DIY 101: A Step by Step Guide to Bleeding Your Radiators

Feel as if your radiators are taking longer than usual to heat up properly? If you hear gurgling noises whenever you’ve got your central heating on, it’s probably time to bleed your radiators. Air bubbles form over time in your radiators when the air doesn’t circulate quite as well as it should be doing. If your radiators feel cold at the bottom, it’s a sure sign that it’s time to give them some TLC. 

Now that it’s likely we’ll be spending a little more time at home again this winter, having some basic home maintenance tips and tricks up your sleeve will make sure everything stays running a little more smoothly. You don’t want to be caught out in the middle of freezing temperatures with faulty radiators or a broken boiler – and, as more than 72% of us are spending more on our energy bills during our time at home, bleeding your radiators should mean you can save a few pennies too. 

Step One: Preparation is Key

While bleeding your radiators isn’t quite as sinister as the name would suggest, there is a small chance that things could get messy. Having a towel to hand before you get started will make sure you can catch any drips, and get the job done and dusted as soon as possible. Radiator water may be discoloured, so catching any spillages on old towels will save you a clean job up later, and the potential cost of a new carpet too.

Step Two: Have a Radiator Key Handy

A radiator key is just one of those things that you’ll only use every few months, but still need to have lying around the house. You should be able to find a radiator key in most DIY shops, or even on trusty Amazon. 

Using radiator keys to bleed your radiators also helps you to remove the possibility of your heating systems rusting. The combination of air, water, and metal can be a risky one, allowing the inside of your radiator to slowly corrode. The bad news is, if this happens and isn’t nipped in the bud, you could be looking at the price of a new radiator, or even worse, a whole new boiler.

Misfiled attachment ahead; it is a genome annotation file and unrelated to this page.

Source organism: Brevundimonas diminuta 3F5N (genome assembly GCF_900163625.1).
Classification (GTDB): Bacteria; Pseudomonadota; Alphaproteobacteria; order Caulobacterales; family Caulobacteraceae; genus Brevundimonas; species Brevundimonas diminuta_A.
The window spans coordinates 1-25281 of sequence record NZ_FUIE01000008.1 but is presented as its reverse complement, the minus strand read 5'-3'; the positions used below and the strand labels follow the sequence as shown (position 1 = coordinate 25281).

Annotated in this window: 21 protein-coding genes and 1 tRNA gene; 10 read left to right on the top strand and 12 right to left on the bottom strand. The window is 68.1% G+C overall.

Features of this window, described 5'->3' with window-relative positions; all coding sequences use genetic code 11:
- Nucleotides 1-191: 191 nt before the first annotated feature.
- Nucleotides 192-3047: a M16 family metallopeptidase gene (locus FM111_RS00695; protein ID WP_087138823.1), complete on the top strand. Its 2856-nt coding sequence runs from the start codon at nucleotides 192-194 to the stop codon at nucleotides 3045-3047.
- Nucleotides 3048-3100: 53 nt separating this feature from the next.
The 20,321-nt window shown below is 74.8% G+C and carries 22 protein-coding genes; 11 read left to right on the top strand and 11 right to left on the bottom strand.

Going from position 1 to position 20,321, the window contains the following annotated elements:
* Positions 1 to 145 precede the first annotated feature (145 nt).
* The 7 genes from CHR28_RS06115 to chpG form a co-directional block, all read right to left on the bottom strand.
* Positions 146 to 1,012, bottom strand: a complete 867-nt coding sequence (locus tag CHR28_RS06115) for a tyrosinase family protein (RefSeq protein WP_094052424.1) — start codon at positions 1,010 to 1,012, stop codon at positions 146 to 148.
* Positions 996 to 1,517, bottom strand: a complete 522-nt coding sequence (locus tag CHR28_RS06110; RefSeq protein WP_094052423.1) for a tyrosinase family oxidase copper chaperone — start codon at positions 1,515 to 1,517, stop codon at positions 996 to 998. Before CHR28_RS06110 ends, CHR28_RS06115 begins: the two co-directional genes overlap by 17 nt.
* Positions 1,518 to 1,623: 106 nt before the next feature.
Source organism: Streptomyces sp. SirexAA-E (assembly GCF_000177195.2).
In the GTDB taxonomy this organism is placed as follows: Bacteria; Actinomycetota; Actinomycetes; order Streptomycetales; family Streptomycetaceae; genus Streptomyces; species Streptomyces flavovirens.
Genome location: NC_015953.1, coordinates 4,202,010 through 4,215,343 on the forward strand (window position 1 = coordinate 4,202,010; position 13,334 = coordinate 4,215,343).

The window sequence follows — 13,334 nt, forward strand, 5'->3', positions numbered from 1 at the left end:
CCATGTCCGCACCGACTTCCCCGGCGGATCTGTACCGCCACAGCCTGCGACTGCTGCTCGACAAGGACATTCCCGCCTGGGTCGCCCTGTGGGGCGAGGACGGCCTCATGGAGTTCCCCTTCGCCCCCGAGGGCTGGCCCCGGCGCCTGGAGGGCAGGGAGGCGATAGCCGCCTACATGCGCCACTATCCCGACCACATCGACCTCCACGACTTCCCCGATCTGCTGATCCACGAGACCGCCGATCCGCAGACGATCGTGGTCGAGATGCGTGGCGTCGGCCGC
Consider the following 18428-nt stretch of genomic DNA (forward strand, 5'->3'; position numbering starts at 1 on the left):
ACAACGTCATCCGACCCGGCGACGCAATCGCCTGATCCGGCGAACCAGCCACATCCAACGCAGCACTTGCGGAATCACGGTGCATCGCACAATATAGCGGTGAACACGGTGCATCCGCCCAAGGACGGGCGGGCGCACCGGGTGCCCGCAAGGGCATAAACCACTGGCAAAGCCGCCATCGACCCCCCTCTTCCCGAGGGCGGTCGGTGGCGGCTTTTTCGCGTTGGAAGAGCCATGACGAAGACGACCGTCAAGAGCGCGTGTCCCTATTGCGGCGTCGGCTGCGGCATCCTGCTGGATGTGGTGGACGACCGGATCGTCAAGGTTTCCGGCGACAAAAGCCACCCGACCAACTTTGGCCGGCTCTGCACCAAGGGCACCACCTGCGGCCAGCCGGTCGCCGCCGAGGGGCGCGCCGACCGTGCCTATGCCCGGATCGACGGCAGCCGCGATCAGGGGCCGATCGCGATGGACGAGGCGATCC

If you’re in the market for a new boiler, BOXT has you covered. With a convenient ‘find my boiler’ tab, BOXT help you find the perfect boiler for your needs, location, and budget and offers you a convenient next-day delivery service too. 

Step Three: Turn Your Central Heating Off

This step is essential for keeping safe while you bleed your radiators. If you don’t turn your heating off before you begin the process, you risk your radiators being too hot to handle, burning your hands, or even boiling water bursting out of your pipes. Leaving your central heating on also has consequences for the long term health of your radiators. You could run the risk of letting your pressure run too low, and damaging your entire heating system as a result. 

Step Four: Releasing the Air

You’ll be able to tell which of your radiators need bleeding because of the cold patches you’ll feel on them. Once you’ve established the radiators and are ready to bleed, use your radiator key to turn the valve anti-clockwise. This is the tricky bit: you’ll need to listen to the air hissing out, and then turn the key back clockwise as soon as you see any water running out of the valve. Be careful not to turn the key too tight, though. If you screw it back on too tightly, you could end up damaging the valve permanently. 

Step Five: Test Your Systems 

Finally, once you’ve mopped up any excess water, it’s good practice to check your central heating is all running smoothly. To do this, turn your radiators back on and check for cold spots on each. If there your radiators feel warm all over, you’ve successfully released the trapped air bubbles and saved a few pennies on your heating bill too. 

It’s important also to be testing the pressure of your heating system to make sure everything’s as it should be in that respect too. It’s normal for your water pressure to be a little lower than usual once you’ve bled your radiators, but if you see significantly low numbers, it’s a good idea to get the experts involved. No one wants to run the risk of long term boiler damage, or even worse, the prospect of having to be kitted out with an entirely brand new boiler.

1 comment

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